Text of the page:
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An interesting Officer’s Hanger by Charles Freeth of Birmingham dating to the period at the end of the French Revolutionary Wars and the beginning of the Napoleonic Wars. Freeth was an accomplished silversmith working from the end of the third quarter of the 18th century until the beginning of the 19th. He is best known for the exquisite silver mounts he produced for some of the most high profile English gunmakers in the early part of this period. Swords by Freeth are rare.
The hanger has a plain hilt with a “D” shaped knuckle guard with a looped side guard inset with a hollow diamond. The square section cushion ribbed pommel sits on top of a vertically reeded ivory grip. The hilt is mounted with a curved blade decorated with scrolling foliage and a crowned “G R” cypher, highlighted in gilt, on a blued background. The hanger retains its scabbard.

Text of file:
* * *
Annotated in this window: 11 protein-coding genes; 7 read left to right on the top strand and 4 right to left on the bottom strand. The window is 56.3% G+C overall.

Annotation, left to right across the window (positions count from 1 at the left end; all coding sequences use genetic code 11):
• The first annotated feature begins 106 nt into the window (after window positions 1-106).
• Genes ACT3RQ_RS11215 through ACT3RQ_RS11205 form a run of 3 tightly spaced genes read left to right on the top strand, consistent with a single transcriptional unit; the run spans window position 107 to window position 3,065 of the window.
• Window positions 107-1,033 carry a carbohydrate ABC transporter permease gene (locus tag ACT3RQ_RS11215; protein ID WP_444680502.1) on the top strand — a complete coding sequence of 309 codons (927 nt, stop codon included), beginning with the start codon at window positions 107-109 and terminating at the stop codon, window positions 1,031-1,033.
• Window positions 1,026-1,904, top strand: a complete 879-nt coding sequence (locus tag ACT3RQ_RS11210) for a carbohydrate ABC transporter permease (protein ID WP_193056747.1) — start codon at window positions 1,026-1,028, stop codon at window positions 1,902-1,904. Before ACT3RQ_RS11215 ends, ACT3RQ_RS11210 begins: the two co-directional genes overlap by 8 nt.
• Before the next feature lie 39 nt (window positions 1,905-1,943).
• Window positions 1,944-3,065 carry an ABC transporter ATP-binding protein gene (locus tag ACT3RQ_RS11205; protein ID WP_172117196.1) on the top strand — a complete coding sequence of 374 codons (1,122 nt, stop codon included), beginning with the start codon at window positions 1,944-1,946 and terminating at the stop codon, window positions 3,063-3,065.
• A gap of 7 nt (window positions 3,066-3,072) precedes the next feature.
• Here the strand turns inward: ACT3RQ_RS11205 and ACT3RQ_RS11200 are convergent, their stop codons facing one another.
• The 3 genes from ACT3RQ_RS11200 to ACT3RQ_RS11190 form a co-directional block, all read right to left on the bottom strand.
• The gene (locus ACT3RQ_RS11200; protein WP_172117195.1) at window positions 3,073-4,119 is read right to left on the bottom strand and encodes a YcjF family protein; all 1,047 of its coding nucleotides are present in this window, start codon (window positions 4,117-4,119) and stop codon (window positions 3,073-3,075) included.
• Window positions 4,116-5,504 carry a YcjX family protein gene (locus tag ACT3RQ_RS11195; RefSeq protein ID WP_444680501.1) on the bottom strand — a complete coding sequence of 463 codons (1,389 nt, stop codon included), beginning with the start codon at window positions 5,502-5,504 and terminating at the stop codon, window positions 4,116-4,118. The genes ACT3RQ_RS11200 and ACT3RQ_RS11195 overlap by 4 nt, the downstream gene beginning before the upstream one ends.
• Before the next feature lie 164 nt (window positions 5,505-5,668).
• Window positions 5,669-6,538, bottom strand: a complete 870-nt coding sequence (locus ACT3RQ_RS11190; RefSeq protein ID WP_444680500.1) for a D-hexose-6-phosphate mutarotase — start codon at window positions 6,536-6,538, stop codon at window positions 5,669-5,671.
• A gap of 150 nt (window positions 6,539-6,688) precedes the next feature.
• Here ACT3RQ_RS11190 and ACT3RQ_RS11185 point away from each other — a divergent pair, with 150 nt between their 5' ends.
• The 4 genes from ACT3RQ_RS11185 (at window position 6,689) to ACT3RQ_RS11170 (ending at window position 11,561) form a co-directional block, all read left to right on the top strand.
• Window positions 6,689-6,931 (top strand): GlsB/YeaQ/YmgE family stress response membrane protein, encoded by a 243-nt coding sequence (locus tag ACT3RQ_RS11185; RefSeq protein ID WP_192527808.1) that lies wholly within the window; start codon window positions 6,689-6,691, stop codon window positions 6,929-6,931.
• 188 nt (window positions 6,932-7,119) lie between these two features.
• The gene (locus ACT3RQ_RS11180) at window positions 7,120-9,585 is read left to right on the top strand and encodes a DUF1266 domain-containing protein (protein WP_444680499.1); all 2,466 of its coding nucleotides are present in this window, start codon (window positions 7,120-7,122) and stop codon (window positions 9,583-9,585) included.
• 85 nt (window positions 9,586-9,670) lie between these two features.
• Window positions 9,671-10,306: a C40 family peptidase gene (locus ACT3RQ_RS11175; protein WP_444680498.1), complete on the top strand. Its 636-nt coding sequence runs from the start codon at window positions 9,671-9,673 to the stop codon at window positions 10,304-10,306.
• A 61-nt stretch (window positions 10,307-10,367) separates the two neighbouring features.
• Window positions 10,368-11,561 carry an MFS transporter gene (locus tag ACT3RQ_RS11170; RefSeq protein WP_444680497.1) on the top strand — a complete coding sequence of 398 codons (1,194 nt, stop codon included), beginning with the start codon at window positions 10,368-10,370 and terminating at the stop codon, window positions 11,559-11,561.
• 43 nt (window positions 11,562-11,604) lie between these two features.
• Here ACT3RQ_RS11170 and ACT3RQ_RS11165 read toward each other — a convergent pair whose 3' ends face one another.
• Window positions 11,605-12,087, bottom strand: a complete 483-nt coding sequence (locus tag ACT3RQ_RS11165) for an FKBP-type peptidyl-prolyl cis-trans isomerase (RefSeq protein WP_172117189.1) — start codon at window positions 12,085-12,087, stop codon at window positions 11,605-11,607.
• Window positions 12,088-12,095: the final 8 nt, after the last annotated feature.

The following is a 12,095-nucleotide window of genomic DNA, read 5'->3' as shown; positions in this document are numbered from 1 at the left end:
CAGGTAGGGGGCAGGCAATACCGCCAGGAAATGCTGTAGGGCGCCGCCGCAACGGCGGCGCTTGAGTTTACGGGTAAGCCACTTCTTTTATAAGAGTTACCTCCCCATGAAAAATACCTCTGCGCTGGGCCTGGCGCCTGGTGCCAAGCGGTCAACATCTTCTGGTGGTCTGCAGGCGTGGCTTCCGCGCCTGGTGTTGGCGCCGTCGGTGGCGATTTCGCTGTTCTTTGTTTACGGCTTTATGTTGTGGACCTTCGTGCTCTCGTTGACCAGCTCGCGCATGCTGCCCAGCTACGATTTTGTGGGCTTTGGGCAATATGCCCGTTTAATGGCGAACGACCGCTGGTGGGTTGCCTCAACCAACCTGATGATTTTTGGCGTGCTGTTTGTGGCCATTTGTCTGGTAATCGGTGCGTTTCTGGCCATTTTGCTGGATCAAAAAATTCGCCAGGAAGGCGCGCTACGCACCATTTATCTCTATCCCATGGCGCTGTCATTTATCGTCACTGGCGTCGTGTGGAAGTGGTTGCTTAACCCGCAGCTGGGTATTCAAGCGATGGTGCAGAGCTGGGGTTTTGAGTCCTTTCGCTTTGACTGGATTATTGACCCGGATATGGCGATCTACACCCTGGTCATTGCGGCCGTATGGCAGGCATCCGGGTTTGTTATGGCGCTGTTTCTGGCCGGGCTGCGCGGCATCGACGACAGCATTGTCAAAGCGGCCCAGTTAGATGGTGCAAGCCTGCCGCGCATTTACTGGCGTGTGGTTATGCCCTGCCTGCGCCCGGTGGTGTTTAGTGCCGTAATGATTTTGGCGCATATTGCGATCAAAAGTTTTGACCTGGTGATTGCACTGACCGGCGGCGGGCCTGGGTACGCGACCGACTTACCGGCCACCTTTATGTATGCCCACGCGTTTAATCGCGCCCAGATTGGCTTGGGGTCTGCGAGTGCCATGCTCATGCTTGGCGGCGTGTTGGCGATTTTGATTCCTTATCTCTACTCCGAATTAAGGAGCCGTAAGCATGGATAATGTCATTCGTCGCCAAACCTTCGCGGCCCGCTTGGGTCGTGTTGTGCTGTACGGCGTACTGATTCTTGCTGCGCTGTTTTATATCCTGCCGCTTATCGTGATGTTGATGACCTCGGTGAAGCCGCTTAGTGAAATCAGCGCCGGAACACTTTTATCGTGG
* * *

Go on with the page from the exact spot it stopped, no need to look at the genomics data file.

The silver hilt parts and the scabbard mounts are profusely marked with Charles Freeth’s stamp of “C F” in raised relief inside a panel, plus the date and Birmingham hallmarks. The blade length is just over 27 inches (69 cm).
Overall the hanger is in good condition although the blue and gilt application to the blade is somewhat faded. The scabbard has survived generally well but at some time during its working life it has snapped near the chape and been stitched together with a short leather sleeve. The ivory grip has some small areas of flaking.